FCA Considers Global Fintech Sandbox
The Financial Conduct Authority is reviewing whether to extend its regulatory sandbox, which allows new firms to test innovative products with real customers in the live market under controlled conditions, outside the UK.
The UK regulator said in a statement that its sandbox currently only allows firms to conduct tests in the UK but many aspects of financial markets and fintech are global.
“Some firms value being able to work with other regulators to conduct tests in more than one jurisdiction,” added the FCA. “We have also observed, supported and learned from the work of many other jurisdictions in how they promote innovation in financial services.”
The FCA continued that it has signed nine bilateral cooperation agreements with other jurisdictions but does not currently offer the opportunity to participate in a joint sandbox programme with other regulators.
“We therefore want to canvass views on the merits of creating a global sandbox,” added the FCA. “This could potentially allow firms to conduct tests in different jurisdictions at the same time and allow regulators to work together and identify and solve common cross-border regulatory problems, through tests.”
The regulator suggested that global sandbox could focus on problems that cross jurisdictional boundaries, such as innovative solutions to anti-money laundering compliance and payments, and would be more helpful to firms who want to grow at scale in multiple markets.
Three cheers for common sense! #FCA looking into creation of global regulatory sandbox, enabling #fintech firms to carry out tests in different countries at the same time and helping watchdogs to identify and solve common cross-border problems. #RegTech https://t.co/cE4rK7V2AG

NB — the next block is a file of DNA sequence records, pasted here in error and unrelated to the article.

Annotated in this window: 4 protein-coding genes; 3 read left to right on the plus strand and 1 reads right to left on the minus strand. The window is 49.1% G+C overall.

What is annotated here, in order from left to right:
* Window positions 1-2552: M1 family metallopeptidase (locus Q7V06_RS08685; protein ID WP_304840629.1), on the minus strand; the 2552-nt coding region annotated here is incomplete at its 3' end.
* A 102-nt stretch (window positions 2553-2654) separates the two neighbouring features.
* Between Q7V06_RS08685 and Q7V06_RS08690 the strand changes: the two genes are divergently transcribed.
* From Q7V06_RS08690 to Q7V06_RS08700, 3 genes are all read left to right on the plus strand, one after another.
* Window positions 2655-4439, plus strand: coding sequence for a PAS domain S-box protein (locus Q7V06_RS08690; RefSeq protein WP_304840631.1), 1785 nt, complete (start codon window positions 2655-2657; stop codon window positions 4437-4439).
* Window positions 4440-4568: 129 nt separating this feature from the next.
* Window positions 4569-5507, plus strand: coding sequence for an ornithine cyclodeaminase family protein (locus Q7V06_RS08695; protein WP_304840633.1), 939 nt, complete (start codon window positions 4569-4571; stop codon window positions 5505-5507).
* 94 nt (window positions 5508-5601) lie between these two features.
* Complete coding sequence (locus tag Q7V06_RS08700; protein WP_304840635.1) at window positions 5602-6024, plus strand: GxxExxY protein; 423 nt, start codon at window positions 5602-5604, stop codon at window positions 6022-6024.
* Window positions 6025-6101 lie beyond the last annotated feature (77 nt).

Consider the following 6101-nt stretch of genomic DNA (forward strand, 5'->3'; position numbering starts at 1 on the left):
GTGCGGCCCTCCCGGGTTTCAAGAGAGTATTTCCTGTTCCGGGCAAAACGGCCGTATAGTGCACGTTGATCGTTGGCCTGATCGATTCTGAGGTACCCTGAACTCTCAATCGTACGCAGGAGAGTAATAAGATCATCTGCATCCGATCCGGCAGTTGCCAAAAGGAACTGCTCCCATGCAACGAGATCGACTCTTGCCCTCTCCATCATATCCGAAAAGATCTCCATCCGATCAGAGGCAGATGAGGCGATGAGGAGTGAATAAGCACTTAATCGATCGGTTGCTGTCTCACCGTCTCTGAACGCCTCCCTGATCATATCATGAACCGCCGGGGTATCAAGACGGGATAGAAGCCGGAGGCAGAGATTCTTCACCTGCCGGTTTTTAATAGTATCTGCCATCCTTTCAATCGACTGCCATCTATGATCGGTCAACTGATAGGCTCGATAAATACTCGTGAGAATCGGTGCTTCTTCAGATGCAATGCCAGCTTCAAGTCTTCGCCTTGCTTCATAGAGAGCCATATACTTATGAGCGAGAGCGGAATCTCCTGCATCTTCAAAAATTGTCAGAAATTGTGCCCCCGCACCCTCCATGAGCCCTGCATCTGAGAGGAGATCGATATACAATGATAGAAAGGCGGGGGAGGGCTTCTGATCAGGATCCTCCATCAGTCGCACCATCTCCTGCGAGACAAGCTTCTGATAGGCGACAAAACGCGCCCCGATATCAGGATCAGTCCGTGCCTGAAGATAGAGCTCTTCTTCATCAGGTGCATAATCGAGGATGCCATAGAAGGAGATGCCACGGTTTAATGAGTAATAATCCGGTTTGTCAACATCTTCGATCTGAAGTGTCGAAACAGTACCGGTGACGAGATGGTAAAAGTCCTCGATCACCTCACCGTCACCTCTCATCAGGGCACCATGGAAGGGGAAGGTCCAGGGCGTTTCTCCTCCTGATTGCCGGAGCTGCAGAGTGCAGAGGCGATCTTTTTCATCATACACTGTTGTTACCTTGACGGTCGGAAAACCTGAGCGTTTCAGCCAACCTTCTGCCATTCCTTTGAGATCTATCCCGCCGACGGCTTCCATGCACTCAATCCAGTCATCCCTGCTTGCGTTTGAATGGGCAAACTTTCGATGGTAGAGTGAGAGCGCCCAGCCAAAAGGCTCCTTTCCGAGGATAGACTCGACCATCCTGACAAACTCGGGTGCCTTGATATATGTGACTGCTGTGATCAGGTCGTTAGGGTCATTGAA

— Louise Beaumont (@LouiseHBeaumont) February 14, 2018
The sandbox opened for applications in June 2016 and last year the FCA published a report, Regulatory sandbox lessons learned. The report said the sandbox has supported 50 firms from 146 applications across the first two cohorts.
The study said: “Early indications suggest the sandbox is providing the benefits it set out to achieve with evidence of the sandbox enabling new products to be tested, reducing time and cost of getting innovative ideas to market, improving access to finance for innovators, and ensuring appropriate safeguards are built into new products and services.”
In the first two phases of the sandbox, 41 firms tested or were testing a range of propositions in the sandbox when the report was published last October. Around 90% of firms that completed testing in the first cohort were continuing toward a wider market launch and the majority were subsequently fully authorised by the FCA. In addition, at least 40% of firms which completed testing in the first cohort received investment during or following their sandbox tests.
Distributed ledger technology was the most popular initiative across the first two cohorts with 17 firms using DLT technology in some way, the majority being electronic money or payments institutions.